The film’s title does not refer to writers/directors Brian Koppelman and David Levien, although it certainly could; finishing their film in 1999, the duo saw its directorial debut kicked around New Line Cinema’s schedule for a couple of years.
But Knockaround Guys is the rare shelved movie that hasn’t collected layers of mold. Its first act is weak and its ambiguous final shot ludicrous. But the rest of the film, detailing a bound-to-get-bloody battle over a bag of money, works on a purely lurid level.
Barry Pepper stars as Matty Demaret, son of reputed Mob boss Benny “Chains” Demaret (Dennis Hopper). Matty only wants to be a sports agent, but his last name frightens off all potential bosses. With no other options, Matty convinces his father and Uncle Teddy (John Malkovich) to let him and his pilot pal Johnny (Seth Green) handle a cross-country delivery of $500,000.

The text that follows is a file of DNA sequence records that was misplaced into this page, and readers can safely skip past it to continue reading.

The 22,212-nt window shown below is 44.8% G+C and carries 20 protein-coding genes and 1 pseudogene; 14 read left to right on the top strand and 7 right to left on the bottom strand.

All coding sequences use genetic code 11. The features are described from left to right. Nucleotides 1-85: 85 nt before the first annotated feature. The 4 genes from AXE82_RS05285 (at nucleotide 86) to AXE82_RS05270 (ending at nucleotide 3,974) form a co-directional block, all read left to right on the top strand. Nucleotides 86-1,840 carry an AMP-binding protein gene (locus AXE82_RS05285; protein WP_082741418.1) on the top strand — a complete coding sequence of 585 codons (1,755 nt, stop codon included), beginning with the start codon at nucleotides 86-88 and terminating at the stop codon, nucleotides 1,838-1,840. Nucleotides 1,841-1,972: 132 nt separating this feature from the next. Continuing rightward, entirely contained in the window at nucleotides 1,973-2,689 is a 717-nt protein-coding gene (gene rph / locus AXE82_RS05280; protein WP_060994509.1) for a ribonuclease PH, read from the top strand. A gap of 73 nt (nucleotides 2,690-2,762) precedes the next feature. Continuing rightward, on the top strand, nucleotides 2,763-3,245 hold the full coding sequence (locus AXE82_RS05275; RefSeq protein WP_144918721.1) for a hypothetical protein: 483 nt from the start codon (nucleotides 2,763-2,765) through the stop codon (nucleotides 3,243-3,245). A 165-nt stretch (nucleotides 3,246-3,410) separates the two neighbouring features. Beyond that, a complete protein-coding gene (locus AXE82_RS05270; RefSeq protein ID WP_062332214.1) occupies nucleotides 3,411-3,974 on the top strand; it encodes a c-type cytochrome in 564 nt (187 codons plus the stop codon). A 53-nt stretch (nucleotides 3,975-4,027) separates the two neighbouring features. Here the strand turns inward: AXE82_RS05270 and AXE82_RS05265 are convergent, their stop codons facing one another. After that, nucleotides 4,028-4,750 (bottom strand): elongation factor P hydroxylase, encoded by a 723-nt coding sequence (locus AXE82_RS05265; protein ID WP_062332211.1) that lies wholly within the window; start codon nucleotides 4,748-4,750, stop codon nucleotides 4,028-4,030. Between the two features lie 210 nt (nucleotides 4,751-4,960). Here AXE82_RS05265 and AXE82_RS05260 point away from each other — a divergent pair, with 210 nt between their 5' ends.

During a stop at a small Montana airport, Johnny loses track of the money. To resolve the situation quickly, Matty and two other friends (Vin Diesel and Andrew Davoli) head west. But Matty has a money-mad sheriff and, eventually, his own irked Uncle Teddy to contend with.
You get the sense that Malkovich received no direction from Koppelman and Levien (the writers of Rounders, which also featured him). With a ridiculous New Yawk accent, Malkovich adds yet another ho-hum baddie to his resume.
But when the movie mixes the cornpone and the Cosa Nostra, it finds a nice rhythm. There is an amusing subplot involving drugged-out street luge enthusiasts. The sheriff’s presence is provided by the silken-voiced menace of Tom Noonan. And the dialogue exchanges are snappy — “The cops are involved. Dirty fuckin’ cops,” Matty says. “Yeah, you said the cops,” Teddy fires back.
On top of that is another good performance from Diesel, who this time takes a supporting role. Overall, Knockaround Guys plays like something better than a mere Quentin Tarantino knockoff.